The current releases all involve very effective blending. Here are my notes on these wines as well as on three earlier releases that were overlooked during my busy summer.

Clos du Soleil Estate Reserve White 2014 ($59.90 for 50 cases). This wine is 71% Sauvignon Blanc, 28% Sémillon, fermented in barrel with wild yeast and aged eight months in barrel on lees that were stirred occasionally. The minerality of the wine reflects that the grapes were grown on a small patch of stony soil. The wine begins with aromas of lemon that are repeated on the palate along with flavours of pears. The wine has an elegantly polished texture with a hint of vanilla on the finish. 91.

Clos du Soleil Capella 2014 ($$27.90 for 375 cases). This is 88% Sauvignon Blanc and 12% Sémillon. This austerely dry wine could fit easily in a lineup of good white Graves, with its aromas of grapefruit and flint. On the palate, there are flavours of grapefruit, under ripe nectarine, flint and herbs. This wine should be aged a few years so that it can develop its latent flavours of honey and nuts. Some 55% of this wine was fermented in French oak barriques and the rest was fermented in stainless steel. About half the wine was fermented with wild yeast. All the wine was aged in barrel on the lees for 10 months. 91.

Clos du Soleil Fumé Blanc 2015 ($20 for 311 cases; sold out). This is 88% Sauvignon Blanc, 18% Sémillon. Both were fermented separately in stainless steel, with just a light oak contact to broaden the texture and get the “fume” character. The wine begins with citrus aromas, leading to flavours of lime mingled with herbs and a hint of oak. It is crisp and refreshing. 90.

Clos du Soleil Growers Series Pinot Blanc 2015 ($19.90 for 206 cases). This is a textbook example of Pinot Blanc, a crisp and refreshing wine. It has aromas and flavours of apple, melon and nectarines that still taste fresh from the garden. 90.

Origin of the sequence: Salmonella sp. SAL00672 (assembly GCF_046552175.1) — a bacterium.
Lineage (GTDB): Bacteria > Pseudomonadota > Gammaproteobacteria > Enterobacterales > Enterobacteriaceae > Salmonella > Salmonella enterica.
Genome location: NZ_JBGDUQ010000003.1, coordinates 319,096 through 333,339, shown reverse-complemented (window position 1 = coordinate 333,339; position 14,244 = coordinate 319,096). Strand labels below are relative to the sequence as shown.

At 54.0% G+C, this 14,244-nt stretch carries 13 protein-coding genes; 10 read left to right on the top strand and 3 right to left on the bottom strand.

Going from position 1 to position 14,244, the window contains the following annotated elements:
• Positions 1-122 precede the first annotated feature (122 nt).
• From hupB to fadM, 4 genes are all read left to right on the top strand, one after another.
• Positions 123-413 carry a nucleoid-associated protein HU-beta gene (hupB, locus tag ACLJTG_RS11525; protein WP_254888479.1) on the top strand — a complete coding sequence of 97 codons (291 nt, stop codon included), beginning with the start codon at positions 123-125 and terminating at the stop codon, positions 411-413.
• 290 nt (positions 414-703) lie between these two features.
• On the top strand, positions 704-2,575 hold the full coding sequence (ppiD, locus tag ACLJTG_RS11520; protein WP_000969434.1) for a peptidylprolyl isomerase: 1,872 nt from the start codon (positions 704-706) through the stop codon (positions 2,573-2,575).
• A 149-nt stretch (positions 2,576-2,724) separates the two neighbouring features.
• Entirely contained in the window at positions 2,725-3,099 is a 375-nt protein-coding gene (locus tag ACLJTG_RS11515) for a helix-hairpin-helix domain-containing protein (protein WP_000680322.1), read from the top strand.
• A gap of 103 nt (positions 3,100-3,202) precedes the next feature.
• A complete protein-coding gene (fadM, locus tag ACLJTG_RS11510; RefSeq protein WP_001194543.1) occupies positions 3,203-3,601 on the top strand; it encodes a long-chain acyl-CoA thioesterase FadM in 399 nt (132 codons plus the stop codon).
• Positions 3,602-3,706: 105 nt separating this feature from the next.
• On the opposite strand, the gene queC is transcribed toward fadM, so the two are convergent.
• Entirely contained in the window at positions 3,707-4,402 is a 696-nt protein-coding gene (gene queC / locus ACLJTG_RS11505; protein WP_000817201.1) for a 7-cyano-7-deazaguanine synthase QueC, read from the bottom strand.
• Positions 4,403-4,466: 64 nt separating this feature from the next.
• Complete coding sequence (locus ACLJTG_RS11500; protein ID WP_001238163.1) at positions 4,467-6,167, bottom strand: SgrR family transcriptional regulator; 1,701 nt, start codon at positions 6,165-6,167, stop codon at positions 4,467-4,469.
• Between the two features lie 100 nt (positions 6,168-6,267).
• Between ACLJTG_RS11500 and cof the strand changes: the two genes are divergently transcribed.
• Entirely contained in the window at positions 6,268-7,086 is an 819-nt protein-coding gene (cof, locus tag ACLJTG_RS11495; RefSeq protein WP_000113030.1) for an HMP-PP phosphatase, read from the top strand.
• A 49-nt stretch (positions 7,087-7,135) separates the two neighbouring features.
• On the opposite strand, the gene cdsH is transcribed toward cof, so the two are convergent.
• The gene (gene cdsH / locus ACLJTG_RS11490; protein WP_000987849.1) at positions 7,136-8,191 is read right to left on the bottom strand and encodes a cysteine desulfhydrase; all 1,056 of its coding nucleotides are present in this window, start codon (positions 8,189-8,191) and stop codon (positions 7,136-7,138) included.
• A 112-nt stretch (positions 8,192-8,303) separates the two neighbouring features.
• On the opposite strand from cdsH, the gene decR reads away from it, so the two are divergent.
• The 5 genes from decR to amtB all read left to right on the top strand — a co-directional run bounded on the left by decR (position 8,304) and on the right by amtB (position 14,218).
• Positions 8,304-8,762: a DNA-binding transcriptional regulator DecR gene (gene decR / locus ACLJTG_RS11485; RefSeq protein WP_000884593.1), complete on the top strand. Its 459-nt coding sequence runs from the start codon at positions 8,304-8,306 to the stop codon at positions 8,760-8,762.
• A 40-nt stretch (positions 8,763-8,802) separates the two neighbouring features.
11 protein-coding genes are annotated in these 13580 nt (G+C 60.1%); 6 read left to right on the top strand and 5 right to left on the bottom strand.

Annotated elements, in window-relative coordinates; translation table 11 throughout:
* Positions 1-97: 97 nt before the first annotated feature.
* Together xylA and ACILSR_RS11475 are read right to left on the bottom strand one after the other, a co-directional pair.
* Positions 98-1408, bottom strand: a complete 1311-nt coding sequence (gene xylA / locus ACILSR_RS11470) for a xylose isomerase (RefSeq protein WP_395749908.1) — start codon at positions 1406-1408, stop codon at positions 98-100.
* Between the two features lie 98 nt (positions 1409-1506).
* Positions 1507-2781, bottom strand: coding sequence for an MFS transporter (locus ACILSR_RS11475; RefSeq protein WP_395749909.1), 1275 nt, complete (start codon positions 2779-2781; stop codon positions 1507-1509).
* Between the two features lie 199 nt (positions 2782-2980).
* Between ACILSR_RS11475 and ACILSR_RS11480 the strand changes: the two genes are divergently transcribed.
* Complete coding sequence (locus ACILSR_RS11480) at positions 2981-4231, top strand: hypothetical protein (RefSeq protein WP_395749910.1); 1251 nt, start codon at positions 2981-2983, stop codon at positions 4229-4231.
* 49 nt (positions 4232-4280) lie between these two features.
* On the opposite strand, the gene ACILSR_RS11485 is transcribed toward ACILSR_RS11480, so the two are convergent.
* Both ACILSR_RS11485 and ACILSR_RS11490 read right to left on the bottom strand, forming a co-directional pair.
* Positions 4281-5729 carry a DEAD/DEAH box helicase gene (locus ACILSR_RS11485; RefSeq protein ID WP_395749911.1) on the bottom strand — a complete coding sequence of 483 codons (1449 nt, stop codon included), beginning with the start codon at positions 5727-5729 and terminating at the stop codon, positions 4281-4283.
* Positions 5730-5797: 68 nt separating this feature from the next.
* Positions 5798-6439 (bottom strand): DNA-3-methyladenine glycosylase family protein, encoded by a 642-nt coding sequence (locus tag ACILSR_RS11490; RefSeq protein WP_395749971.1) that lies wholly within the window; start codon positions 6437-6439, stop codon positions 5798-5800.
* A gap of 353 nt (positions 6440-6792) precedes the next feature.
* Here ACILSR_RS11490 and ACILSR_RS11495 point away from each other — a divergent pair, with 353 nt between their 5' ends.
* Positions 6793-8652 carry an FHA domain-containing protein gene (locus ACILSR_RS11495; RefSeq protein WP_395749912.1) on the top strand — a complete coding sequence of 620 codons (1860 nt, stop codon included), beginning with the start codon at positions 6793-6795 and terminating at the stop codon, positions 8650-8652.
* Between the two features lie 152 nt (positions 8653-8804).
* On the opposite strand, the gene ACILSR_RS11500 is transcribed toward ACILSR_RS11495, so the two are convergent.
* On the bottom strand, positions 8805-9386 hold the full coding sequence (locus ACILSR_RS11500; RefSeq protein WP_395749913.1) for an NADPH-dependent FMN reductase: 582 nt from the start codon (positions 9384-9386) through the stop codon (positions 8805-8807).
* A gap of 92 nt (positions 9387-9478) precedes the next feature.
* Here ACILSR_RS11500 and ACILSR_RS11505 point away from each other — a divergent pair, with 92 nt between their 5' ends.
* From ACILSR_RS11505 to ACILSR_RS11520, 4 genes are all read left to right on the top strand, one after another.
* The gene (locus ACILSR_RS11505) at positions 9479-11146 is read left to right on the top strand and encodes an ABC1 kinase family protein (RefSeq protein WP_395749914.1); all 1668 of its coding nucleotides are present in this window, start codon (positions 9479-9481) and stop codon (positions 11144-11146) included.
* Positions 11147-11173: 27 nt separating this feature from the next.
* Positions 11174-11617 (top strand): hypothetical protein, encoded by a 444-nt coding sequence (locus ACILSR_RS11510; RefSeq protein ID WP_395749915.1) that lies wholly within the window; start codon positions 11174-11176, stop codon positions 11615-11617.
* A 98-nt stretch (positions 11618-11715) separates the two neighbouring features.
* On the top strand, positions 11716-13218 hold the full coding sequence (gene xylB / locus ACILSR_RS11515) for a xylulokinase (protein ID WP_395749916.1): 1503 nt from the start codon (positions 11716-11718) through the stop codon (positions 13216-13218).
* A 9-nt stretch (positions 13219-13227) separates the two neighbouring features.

Clos du Soleil Rosé 2015 ($19.90 for 589 cases; but sold out). This is made entirely with Cabernet Sauvignon, with the grapes getting between 24 and 48 hours of skin contact. It has aromas of cherry, raspberry and blackberry, leading to flavours of cherry and pomegranate. The mouthful of fruit flavours disguises the fact that the wine is dry. It is a very good food wine. 91.

Clos du Soleil Signature 2013 ($44.90 for 850 cases). The winery’s flagship wine, this is a blend of 51% Merlot, 34% Cabernet Sauvignon, 11% Cabernet Franc and 2% each of Petit Verdot and Malbec. The wine was aged 17 months in French barrels. The aromas explode from the glass – cassis, vanilla, black cherry and chocolate – followed by a burst of ripe flavours of cherry and blackberry with notes of coffee and chocolate. The toasty oak frames the rich, ripe fruit on the palate. 93.

Clos du Soleil Estate Reserve Red 2012 ($59.90 for 100 cases). This is 53% Cabernet Sauvignon, 27% Merlot, 13% Cabernet Franc, 6% Petit Verdot and 1% Malbec, virtually all from a select block in the vineyard. The wine was aged 17 months in French oak. The wine begins with aromas of cassis, plum, mint, coffee and leather. On the palate, there are flavours of black currant, black cherry with a hint of cedar on the finish. The wine has ripe but firm tannins and has the structure to age toward a peak in perhaps 15 years. 94.